And now I’ve run out of steam. I don’t want to proselytize; but if I say to you that we could feed the current population, globally, on a veggie diet that would use ten to fourteen times less land than on a meat one…?

And can I recommend the wise, beautiful and committed blog of fellow Buddhist and virtual friend, David Ashton, for his insightful and passionate responses to the eating (or not) of animals?
Also interesting is Jungian Jeff Howlin’s blog; this one is on animals and learning from them:


Vegan sweet potato, courgette & spinach korma

A Month in the Country 18 – Making it up as I Go Along, by Roz Cawley


There are cooks who religiously follow recipes, shopping for the exact ingredients and not deviating from the set of instructions given – and there are cooks who look at what they have got and make up a recipe to fit. I belong to the latter school – ‘What I’ve got is what you’ll get’!!

This is what I conjured up last night after looking at the contents of the fridge and larder – It’s a Vegan  Sweet Potato, Courgette and Spinach Korma – and I have to say that it did turn out rather well. I think it was the extra Garlic and ginger paste that cinched it!)

Here’s the recipe (Serves 4) – and even this is not to a ‘professional cookbook’ standard…I just made it up as I went along!

1 Sweet Potato

1 medium Courgette

2 medium Red Onions

1 Green Sweet Pepper

6 cubes frozen Spinach

3 tbsp Red lentils

1 tin full fat Coconut milk

1 tbsp Sunflower oil

2 tbsp Korma paste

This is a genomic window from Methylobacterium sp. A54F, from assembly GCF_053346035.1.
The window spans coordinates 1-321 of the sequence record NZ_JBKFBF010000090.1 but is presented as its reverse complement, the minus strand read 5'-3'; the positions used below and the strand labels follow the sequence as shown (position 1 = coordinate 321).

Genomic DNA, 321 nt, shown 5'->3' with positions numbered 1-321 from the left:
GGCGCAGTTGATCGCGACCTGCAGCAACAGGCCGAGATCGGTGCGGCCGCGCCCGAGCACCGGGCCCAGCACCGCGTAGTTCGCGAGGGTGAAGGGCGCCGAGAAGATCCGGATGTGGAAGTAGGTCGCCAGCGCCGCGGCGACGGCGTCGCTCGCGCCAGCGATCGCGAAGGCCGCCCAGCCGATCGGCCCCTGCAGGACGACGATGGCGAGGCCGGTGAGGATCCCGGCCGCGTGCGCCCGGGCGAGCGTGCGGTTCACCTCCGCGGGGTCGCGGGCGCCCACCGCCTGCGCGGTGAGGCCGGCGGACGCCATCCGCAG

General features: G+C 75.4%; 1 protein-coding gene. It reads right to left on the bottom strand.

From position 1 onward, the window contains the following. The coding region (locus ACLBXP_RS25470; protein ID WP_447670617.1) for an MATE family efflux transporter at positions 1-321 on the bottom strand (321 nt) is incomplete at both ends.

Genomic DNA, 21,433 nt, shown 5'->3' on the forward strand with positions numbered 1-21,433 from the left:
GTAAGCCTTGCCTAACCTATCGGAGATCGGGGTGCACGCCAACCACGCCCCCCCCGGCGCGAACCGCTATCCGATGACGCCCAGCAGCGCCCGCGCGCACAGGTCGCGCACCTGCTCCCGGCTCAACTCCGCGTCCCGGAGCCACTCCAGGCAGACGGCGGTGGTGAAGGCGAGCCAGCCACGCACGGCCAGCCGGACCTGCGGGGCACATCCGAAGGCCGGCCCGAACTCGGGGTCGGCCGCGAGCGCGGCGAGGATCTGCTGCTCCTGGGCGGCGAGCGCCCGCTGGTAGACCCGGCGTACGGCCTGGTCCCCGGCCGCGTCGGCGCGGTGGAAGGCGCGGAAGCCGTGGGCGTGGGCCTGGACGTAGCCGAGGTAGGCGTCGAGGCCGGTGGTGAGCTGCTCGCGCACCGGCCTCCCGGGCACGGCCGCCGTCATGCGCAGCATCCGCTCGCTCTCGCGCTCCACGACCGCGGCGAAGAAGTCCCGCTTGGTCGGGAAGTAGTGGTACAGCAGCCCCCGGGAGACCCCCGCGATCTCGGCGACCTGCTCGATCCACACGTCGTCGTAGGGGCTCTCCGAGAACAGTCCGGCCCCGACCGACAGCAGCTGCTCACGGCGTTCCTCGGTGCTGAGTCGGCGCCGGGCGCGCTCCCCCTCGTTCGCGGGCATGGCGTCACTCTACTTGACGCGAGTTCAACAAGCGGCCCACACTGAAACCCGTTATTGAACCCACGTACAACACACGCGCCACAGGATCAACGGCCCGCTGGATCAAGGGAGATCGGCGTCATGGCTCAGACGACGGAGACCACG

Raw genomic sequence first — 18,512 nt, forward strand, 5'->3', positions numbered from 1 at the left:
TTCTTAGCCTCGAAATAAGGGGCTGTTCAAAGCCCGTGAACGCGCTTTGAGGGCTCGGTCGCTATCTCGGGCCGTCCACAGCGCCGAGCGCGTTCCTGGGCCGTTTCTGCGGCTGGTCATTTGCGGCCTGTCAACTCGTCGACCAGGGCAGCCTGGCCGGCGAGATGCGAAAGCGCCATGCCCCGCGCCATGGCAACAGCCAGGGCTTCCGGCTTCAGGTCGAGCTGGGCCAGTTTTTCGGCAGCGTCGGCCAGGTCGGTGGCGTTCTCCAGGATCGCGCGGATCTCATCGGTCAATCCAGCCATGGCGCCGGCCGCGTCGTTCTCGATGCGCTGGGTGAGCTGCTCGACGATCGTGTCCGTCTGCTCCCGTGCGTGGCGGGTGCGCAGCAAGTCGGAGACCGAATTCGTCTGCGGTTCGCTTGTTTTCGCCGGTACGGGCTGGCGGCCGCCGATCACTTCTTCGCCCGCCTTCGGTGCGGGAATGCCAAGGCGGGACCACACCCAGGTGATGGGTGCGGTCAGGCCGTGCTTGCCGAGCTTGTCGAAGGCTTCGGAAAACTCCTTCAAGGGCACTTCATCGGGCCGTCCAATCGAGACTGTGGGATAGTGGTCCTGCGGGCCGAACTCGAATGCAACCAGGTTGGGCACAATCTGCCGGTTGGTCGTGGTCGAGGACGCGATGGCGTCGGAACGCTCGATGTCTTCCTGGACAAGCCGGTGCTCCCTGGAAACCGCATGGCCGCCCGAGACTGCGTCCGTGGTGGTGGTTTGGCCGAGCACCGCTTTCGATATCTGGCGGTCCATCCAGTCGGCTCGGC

2 tsp garlic and ginger paste


Pre-heat oven to 200C.

Peel and cube sweet potato

Peel and chunky-cut onions

Chunky cut courgette (I do not peel)

Cut pepper in half, remove seeds, chunky-cut.

Open the tin of coconut milk without shaking. Pour off the coconut water from the separated coconut cream on the surface. Reserve the water for later.

Fry  the courgette, onion, pepper and sweet potato for 10 minutes. After five minutes, add the Korma paste and extra garlic and ginger paste, stirring constantly.

Add the coconut cream – allow to melt in, then add HALF the reserved coconut water.

Bring to a simmer. Cover and bake in the oven for 20 minutes.

Remove from oven, stir in the lentils, place the frozen spinach cubes on top of the other ingredients. Re-cover and bake for another 30 minutes.

Slightly fork in the spinach before taking to table.

While the Korma is cooking, cooking, brush 4 Naan bread with Olive, sunflower or other flavoured oil. (Butter can be used, but meal will not then be vegan). Bake on bottom shelf of oven for last 5 minutes

I served this dish with Samosas, but Basmati rice is a good alternative.


With thanks to Roz Cawley, who writes a blog here:

The (ill-)health of our poor planet